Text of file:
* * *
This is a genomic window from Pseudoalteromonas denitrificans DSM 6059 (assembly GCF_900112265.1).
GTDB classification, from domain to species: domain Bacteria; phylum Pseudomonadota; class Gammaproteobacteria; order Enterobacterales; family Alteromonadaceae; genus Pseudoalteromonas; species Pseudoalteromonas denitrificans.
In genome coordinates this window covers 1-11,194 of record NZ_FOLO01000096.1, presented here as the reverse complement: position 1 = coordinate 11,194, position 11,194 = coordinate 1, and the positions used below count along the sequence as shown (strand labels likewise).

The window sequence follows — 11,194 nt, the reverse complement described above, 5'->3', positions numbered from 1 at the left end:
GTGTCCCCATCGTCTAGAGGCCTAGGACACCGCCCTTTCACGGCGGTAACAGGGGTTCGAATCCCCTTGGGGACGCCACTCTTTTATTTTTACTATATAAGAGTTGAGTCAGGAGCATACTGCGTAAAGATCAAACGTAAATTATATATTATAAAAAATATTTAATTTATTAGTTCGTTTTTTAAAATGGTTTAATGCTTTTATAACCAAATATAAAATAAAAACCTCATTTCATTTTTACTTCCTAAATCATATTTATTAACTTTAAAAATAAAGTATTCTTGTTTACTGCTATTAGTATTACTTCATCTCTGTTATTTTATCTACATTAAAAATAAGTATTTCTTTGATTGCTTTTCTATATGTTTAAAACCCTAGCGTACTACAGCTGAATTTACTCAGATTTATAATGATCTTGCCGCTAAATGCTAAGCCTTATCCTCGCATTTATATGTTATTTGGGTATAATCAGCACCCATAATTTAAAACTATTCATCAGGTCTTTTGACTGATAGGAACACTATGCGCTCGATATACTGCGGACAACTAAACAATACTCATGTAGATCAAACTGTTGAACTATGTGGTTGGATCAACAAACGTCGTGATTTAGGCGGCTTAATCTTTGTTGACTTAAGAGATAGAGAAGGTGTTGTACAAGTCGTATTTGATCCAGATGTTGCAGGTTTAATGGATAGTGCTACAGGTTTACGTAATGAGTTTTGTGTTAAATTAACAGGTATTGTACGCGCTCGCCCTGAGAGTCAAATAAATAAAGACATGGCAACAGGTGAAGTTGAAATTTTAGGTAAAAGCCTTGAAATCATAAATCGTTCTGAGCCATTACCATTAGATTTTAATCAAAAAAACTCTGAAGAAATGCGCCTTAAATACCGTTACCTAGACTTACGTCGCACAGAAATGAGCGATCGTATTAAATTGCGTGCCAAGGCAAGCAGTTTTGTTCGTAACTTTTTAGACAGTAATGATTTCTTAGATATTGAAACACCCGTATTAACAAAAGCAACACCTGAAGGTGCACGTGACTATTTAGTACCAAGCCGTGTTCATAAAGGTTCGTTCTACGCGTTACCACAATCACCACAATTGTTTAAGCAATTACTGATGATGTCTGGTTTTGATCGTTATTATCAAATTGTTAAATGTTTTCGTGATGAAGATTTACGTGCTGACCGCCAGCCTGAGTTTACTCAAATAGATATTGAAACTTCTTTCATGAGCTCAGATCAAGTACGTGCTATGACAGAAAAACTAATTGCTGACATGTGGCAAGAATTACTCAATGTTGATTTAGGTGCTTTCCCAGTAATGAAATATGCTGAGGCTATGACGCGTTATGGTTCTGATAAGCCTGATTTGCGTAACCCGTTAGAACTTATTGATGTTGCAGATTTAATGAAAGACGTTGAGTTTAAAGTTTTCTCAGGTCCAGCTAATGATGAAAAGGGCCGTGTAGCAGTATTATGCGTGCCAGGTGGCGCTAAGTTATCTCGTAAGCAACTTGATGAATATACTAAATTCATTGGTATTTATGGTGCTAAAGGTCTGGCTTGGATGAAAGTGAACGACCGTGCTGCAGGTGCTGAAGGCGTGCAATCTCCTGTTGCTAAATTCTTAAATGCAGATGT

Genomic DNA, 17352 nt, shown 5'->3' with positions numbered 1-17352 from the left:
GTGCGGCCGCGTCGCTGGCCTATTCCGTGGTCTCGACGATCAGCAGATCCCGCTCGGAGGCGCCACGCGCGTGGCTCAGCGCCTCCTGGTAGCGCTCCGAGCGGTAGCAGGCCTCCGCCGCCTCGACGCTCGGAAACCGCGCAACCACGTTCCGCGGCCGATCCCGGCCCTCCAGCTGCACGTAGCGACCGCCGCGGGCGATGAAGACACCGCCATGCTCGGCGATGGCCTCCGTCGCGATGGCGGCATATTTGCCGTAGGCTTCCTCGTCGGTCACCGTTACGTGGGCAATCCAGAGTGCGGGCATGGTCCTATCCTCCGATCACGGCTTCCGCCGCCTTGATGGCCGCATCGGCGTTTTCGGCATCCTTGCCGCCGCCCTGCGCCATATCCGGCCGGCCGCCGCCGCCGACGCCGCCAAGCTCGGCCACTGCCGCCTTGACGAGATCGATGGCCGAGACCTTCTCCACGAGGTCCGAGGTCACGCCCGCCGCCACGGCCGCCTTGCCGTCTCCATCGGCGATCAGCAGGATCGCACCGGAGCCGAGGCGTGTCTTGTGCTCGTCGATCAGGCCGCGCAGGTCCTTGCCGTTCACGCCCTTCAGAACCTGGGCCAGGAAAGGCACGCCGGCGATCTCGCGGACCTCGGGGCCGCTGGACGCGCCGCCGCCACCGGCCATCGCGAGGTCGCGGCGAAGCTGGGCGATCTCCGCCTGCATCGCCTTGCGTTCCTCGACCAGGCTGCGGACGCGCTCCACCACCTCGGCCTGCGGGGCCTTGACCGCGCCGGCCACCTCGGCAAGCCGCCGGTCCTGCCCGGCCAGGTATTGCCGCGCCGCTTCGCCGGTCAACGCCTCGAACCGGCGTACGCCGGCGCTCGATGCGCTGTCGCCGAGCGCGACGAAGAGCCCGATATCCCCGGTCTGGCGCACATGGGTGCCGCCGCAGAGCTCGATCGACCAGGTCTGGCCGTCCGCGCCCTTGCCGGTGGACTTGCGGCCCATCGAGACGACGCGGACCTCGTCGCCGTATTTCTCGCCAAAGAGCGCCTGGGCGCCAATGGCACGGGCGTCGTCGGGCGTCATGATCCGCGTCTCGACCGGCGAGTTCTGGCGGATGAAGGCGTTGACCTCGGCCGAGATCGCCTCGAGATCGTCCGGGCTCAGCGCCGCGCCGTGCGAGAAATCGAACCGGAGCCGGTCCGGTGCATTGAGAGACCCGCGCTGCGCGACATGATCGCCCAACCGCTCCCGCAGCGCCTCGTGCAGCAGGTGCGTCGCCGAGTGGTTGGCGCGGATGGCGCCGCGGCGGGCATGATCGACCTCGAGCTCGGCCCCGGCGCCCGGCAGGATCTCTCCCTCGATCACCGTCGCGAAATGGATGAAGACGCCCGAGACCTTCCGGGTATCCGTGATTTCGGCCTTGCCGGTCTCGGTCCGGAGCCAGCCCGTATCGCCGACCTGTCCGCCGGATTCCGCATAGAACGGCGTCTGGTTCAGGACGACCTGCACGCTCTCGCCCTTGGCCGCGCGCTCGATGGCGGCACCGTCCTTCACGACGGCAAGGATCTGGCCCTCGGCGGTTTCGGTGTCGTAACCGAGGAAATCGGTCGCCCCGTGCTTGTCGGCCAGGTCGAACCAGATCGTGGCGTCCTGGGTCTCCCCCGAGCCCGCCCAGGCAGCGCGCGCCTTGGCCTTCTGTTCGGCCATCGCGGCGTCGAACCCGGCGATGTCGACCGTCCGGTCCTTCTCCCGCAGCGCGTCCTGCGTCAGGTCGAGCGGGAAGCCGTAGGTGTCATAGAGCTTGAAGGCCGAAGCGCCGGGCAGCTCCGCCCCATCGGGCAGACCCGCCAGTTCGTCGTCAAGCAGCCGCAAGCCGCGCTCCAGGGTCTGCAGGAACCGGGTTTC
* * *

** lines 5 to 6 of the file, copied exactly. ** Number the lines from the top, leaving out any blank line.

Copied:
GTGTCCCCATCGTCTAGAGGCCTAGGACACCGCCCTTTCACGGCGGTAACAGGGGTTCGAATCCCCTTGGGGACGCCACTCTTTTATTTTTACTATATAAGAGTTGAGTCAGGAGCATACTGCGTAAAGATCAAACGTAAATTATATATTATAAAAAATATTTAATTTATTAGTTCGTTTTTTAAAATGGTTTAATGCTTTTATAACCAAATATAAAATAAAAACCTCATTTCATTTTTACTTCCTAAATCATATTTATTAACTTTAAAAATAAAGTATTCTTGTTTACTGCTATTAGTATTACTTCATCTCTGTTATTTTATCTACATTAAAAATAAGTATTTCTTTGATTGCTTTTCTATATGTTTAAAACCCTAGCGTACTACAGCTGAATTTACTCAGATTTATAATGATCTTGCCGCTAAATGCTAAGCCTTATCCTCGCATTTATATGTTATTTGGGTATAATCAGCACCCATAATTTAAAACTATTCATCAGGTCTTTTGACTGATAGGAACACTATGCGCTCGATATACTGCGGACAACTAAACAATACTCATGTAGATCAAACTGTTGAACTATGTGGTTGGATCAACAAACGTCGTGATTTAGGCGGCTTAATCTTTGTTGACTTAAGAGATAGAGAAGGTGTTGTACAAGTCGTATTTGATCCAGATGTTGCAGGTTTAATGGATAGTGCTACAGGTTTACGTAATGAGTTTTGTGTTAAATTAACAGGTATTGTACGCGCTCGCCCTGAGAGTCAAATAAATAAAGACATGGCAACAGGTGAAGTTGAAATTTTAGGTAAAAGCCTTGAAATCATAAATCGTTCTGAGCCATTACCATTAGATTTTAATCAAAAAAACTCTGAAGAAATGCGCCTTAAATACCGTTACCTAGACTTACGTCGCACAGAAATGAGCGATCGTATTAAATTGCGTGCCAAGGCAAGCAGTTTTGTTCGTAACTTTTTAGACAGTAATGATTTCTTAGATATTGAAACACCCGTATTAACAAAAGCAACACCTGAAGGTGCACGTGACTATTTAGTACCAAGCCGTGTTCATAAAGGTTCGTTCTACGCGTTACCACAATCACCACAATTGTTTAAGCAATTACTGATGATGTCTGGTTTTGATCGTTATTATCAAATTGTTAAATGTTTTCGTGATGAAGATTTACGTGCTGACCGCCAGCCTGAGTTTACTCAAATAGATATTGAAACTTCTTTCATGAGCTCAGATCAAGTACGTGCTATGACAGAAAAACTAATTGCTGACATGTGGCAAGAATTACTCAATGTTGATTTAGGTGCTTTCCCAGTAATGAAATATGCTGAGGCTATGACGCGTTATGGTTCTGATAAGCCTGATTTGCGTAACCCGTTAGAACTTATTGATGTTGCAGATTTAATGAAAGACGTTGAGTTTAAAGTTTTCTCAGGTCCAGCTAATGATGAAAAGGGCCGTGTAGCAGTATTATGCGTGCCAGGTGGCGCTAAGTTATCTCGTAAGCAACTTGATGAATATACTAAATTCATTGGTATTTATGGTGCTAAAGGTCTGGCTTGGATGAAAGTGAACGACCGTGCTGCAGGTGCTGAAGGCGTGCAATCTCCTGTTGCTAAATTCTTAAATGCAGATGT

Genomic DNA, 17352 nt, shown 5'->3' with positions numbered 1-17352 from the left: